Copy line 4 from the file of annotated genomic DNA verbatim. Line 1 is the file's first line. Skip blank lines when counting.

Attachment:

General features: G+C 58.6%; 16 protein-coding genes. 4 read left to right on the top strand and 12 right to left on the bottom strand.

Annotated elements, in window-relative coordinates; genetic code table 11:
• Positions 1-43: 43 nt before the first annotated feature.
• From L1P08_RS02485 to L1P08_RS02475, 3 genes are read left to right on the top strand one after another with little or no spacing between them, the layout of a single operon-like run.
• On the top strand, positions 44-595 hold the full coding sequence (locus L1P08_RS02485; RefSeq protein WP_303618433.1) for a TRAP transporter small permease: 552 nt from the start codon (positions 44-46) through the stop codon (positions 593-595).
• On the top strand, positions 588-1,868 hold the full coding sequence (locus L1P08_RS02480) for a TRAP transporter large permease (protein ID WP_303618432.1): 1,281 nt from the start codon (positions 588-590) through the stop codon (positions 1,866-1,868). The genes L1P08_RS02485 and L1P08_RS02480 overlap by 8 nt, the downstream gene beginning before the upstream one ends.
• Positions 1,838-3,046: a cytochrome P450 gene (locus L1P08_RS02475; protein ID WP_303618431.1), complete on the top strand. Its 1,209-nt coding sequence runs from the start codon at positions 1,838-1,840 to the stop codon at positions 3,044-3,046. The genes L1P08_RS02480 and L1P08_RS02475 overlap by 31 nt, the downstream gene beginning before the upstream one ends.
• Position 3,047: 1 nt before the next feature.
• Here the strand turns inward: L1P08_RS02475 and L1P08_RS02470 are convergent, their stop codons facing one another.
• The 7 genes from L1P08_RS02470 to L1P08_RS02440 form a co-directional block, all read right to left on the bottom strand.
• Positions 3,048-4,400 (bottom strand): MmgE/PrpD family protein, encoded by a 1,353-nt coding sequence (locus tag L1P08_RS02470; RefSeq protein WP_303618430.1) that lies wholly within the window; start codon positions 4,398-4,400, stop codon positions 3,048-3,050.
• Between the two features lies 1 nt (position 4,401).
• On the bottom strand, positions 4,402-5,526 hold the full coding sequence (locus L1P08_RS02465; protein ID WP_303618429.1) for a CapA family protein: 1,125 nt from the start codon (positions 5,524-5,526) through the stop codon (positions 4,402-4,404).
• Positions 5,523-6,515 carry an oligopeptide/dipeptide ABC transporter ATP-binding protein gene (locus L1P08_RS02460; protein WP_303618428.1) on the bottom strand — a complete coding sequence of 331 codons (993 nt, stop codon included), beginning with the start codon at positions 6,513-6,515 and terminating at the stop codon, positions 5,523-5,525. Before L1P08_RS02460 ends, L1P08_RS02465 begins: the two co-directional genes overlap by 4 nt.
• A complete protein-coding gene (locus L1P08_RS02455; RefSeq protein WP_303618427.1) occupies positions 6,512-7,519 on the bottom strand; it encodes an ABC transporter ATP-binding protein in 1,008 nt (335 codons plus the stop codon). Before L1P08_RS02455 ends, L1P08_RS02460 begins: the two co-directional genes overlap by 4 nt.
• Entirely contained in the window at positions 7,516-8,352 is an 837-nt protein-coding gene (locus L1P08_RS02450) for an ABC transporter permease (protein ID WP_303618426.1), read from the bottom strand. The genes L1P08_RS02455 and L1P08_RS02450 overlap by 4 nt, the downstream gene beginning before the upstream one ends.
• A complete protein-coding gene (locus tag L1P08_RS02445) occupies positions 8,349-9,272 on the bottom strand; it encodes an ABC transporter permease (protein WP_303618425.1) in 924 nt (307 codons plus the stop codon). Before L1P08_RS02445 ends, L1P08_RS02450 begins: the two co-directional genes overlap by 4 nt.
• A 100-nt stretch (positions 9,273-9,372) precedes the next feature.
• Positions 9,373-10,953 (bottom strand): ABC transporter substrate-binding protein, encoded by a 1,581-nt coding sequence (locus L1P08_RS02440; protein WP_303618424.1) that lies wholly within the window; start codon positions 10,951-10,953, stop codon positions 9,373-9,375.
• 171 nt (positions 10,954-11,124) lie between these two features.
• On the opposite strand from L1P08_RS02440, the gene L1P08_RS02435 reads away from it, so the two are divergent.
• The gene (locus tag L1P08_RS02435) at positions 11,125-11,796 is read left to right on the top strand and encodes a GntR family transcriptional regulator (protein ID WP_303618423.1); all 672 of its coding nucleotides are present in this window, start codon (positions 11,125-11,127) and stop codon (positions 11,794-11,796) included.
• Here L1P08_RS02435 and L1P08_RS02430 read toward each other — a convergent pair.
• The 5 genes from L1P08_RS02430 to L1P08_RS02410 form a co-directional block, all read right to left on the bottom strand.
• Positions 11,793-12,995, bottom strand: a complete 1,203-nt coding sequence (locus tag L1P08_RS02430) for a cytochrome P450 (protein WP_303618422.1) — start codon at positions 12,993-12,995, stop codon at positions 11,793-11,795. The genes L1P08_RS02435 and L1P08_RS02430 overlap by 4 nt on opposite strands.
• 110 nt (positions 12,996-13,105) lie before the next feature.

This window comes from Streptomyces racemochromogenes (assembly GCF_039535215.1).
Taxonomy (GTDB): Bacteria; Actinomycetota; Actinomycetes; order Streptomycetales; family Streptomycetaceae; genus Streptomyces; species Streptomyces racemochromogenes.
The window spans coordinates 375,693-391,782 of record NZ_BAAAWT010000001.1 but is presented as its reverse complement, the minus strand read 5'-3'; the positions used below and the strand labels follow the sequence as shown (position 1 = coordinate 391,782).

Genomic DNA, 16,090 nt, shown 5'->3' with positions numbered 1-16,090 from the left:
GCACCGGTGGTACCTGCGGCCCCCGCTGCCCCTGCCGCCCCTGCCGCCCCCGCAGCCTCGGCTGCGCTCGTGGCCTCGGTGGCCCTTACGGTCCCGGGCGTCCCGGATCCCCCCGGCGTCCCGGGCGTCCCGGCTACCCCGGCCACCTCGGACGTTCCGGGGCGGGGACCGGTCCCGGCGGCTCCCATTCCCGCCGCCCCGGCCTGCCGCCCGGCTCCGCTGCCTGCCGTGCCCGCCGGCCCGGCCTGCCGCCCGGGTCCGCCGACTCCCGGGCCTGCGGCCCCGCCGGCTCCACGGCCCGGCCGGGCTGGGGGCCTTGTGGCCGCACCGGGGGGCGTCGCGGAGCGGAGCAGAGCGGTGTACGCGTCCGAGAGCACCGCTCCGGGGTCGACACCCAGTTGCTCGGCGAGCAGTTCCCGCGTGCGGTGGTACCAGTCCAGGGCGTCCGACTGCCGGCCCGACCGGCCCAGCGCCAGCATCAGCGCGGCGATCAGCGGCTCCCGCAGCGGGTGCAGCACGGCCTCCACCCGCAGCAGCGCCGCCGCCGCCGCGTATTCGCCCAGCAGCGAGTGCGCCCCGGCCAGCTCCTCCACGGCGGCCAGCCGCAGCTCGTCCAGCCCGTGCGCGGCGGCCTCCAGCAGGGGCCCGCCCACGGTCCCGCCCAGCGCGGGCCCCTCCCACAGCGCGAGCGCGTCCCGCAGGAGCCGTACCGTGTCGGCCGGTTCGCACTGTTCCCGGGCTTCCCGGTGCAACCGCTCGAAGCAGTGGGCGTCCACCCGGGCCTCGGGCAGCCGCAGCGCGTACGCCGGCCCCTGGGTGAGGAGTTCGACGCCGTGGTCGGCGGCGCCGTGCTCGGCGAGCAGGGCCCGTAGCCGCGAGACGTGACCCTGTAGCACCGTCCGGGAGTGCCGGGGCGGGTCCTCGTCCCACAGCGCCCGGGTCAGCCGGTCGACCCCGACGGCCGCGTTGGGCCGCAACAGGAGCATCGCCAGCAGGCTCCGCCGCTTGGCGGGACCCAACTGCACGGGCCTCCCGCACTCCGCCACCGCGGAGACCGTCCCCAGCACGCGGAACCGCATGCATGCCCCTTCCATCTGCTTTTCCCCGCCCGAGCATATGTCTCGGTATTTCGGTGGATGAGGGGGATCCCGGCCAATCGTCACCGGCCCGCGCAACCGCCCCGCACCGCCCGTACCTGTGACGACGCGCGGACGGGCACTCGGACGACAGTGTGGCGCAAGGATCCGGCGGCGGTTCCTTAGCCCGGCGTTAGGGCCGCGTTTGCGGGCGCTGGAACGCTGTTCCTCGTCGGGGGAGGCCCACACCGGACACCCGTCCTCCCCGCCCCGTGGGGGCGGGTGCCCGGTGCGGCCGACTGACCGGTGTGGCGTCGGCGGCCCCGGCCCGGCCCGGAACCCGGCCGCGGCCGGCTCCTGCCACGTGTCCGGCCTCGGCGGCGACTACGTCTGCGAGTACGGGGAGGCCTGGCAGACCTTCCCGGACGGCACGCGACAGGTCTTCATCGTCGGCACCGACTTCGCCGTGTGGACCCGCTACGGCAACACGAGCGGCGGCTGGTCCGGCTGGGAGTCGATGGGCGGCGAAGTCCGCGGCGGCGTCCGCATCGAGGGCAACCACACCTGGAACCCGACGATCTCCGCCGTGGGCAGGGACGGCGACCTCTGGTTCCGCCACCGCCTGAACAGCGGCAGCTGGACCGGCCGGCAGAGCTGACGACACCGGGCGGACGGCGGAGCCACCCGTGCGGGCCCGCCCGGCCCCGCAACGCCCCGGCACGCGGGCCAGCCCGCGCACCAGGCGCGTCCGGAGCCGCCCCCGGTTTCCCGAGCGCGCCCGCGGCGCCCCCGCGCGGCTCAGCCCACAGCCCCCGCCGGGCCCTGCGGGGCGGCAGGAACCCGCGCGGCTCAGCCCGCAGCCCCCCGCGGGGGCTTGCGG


• From L1P08_RS02485 to L1P08_RS02475, 3 genes are read left to right on the top strand one after another with little or no spacing between them, the layout of a single operon-like run.